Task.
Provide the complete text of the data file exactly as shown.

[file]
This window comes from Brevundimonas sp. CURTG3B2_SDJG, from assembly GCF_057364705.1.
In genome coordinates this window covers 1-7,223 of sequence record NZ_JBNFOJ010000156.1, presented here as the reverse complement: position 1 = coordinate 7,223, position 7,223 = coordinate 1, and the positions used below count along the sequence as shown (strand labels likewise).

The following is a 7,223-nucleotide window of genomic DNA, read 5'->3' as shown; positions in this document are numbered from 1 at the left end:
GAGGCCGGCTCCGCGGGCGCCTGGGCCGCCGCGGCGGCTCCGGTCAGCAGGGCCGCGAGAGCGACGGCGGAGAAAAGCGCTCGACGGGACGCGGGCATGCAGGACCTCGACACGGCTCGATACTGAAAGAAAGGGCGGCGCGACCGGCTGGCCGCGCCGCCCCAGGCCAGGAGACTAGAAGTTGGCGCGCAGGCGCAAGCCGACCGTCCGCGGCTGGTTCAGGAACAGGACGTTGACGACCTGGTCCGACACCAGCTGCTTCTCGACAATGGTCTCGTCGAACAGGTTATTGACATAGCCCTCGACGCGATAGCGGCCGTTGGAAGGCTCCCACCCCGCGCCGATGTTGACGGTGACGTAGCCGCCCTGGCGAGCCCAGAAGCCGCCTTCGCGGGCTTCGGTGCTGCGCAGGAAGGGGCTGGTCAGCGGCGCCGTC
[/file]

This window comes from Brevundimonas sp. CURTG3B2_SDJG, from assembly GCF_057364705.1.
In genome coordinates this window covers 1-7,223 of sequence record NZ_JBNFOJ010000156.1, presented here as the reverse complement: position 1 = coordinate 7,223, position 7,223 = coordinate 1, and the positions used below count along the sequence as shown (strand labels likewise).

The following is a 7,223-nucleotide window of genomic DNA, read 5'->3' as shown; positions in this document are numbered from 1 at the left end:
GAGGCCGGCTCCGCGGGCGCCTGGGCCGCCGCGGCGGCTCCGGTCAGCAGGGCCGCGAGAGCGACGGCGGAGAAAAGCGCTCGACGGGACGCGGGCATGCAGGACCTCGACACGGCTCGATACTGAAAGAAAGGGCGGCGCGACCGGCTGGCCGCGCCGCCCCAGGCCAGGAGACTAGAAGTTGGCGCGCAGGCGCAAGCCGACCGTCCGCGGCTGGTTCAGGAACAGGACGTTGACGACCTGGTCCGACACCAGCTGCTTCTCGACAATGGTCTCGTCGAACAGGTTATTGACATAGCCCTCGACGCGATAGCGGCCGTTGGAAGGCTCCCACCCCGCGCCGATGTTGACGGTGACGTAGCCGCCCTGGCGAGCCCAGAAGCCGCCTTCGCGGGCTTCGGTGCTGCGCAGGAAGGGGCTGGTCAGCGGCGCCGTC